9. Or rather, perhaps, our sense of it—in every sense—has been renewed, restored to something like the richness that it possessed in the Middle Ages, and that is still available in the works descending to us from that remarkable period—pre-eminently in its greatest invention, the medieval church and cathedral. From Santa Sophia to St. Mark's to Monreale, and across all of Europe and England, the doors of human perception were flung open in those amazing multimedia environments. And not only in Europe. Scattered across the globe from China to New Guinea to Egypt to the Nazca desert in Peru are the remains of human inventions of similar and even more amazing complexity. Next to them, even our most recent and advanced virtual reality tools and constructions seem primitive indeed.

  10. However toddling they appear, contemporary instruments of hyper and multimedia constitute a profane resurrection of those once-sacred models of communication. To get a clear grasp of their historical emergence one would have to return to the middle and late nineteenth century, when so much of what is apparent today was being forecast: in mathematics and physics, in logic, in the emergence of photography. My own special field of interest, textuality, underwent a great renewal at the same moment. In England, the work of John Ruskin, D. G. Rossetti, and William Morris catalyzed a complex set of historical forces into the Arts and Crafts movement and, more particularly, into the Renaissance of the Book. In the rediscovered "Grotesque" art of the Middle Ages was heard—the metaphor is deliberately mixed—the first premonition of the famous proverb that would define the coming of the digital age a century later: the medium is the message.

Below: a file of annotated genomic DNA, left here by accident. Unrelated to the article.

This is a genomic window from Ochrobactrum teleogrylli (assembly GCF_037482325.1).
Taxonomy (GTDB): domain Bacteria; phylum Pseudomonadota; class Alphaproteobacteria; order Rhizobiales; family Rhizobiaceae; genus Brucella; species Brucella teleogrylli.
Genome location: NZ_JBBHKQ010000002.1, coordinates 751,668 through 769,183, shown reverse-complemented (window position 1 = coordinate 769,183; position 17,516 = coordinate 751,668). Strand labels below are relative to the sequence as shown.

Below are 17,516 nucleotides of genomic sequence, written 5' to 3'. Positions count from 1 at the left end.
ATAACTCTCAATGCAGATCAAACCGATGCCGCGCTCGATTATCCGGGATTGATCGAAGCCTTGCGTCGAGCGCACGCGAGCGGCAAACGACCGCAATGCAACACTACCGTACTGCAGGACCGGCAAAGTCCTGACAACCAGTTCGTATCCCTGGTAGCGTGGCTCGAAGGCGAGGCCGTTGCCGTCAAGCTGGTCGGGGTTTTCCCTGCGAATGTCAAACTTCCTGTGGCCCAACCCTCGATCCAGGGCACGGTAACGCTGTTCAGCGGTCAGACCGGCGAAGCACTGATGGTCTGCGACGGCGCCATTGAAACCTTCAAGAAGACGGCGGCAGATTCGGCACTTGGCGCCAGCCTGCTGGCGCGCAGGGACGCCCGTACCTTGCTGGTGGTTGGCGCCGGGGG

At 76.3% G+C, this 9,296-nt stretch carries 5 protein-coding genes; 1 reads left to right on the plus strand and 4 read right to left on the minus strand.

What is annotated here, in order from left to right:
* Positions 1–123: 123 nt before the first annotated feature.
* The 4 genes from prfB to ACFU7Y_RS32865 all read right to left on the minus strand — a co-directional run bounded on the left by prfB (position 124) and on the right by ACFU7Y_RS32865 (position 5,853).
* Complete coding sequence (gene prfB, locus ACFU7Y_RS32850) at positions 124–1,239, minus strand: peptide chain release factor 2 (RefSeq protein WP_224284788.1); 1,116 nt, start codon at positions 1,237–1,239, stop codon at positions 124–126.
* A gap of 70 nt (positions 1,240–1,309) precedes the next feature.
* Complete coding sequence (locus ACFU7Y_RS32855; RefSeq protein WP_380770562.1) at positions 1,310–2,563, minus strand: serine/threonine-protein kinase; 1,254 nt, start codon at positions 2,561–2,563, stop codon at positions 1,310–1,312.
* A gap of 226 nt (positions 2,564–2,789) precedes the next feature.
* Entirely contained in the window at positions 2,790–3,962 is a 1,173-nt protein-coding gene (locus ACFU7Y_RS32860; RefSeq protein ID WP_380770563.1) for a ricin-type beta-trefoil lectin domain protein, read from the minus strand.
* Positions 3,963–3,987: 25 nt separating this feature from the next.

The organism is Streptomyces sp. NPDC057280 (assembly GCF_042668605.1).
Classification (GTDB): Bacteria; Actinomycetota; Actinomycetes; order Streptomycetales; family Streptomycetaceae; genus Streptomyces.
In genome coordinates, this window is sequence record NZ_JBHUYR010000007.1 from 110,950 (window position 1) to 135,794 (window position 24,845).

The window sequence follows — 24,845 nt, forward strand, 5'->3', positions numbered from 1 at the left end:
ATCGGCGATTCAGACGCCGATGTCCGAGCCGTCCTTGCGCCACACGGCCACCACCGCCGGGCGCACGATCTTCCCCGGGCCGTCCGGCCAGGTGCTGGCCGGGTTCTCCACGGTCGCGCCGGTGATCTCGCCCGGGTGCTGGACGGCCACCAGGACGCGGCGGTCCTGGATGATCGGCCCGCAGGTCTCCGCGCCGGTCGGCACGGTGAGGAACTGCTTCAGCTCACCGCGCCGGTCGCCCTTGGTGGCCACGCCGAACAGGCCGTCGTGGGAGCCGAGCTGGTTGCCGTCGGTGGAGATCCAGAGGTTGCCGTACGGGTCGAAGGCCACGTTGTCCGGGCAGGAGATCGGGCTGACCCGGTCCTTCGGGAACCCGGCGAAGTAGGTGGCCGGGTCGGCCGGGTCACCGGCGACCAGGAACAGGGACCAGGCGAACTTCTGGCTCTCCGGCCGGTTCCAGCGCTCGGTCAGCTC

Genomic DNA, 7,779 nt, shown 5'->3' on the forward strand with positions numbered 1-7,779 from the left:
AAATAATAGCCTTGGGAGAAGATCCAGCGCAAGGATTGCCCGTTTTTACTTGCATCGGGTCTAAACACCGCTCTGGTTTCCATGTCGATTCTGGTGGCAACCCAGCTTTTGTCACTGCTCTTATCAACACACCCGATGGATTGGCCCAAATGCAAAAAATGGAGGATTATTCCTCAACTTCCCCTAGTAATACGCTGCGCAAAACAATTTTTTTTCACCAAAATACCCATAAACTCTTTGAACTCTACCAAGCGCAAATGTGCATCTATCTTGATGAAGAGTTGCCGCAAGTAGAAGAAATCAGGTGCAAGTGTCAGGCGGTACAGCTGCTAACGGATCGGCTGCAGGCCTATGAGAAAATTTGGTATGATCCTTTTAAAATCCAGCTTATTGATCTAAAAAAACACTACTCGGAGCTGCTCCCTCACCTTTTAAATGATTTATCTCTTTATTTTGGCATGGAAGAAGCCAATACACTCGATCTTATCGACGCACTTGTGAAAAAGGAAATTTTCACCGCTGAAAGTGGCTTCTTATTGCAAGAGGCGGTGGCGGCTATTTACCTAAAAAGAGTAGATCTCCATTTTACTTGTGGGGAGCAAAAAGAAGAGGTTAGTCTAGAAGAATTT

11. This book is a report on some early attempts to understand how that proverb might be read by people interested in humanities education. It is based in certain ideas about language and semiotic systems that recur throughout history—ideas that may seem not to match with many common formulations. In my view, however, the problem here lies in the formulations, not in the actual fact of the matter (so to speak).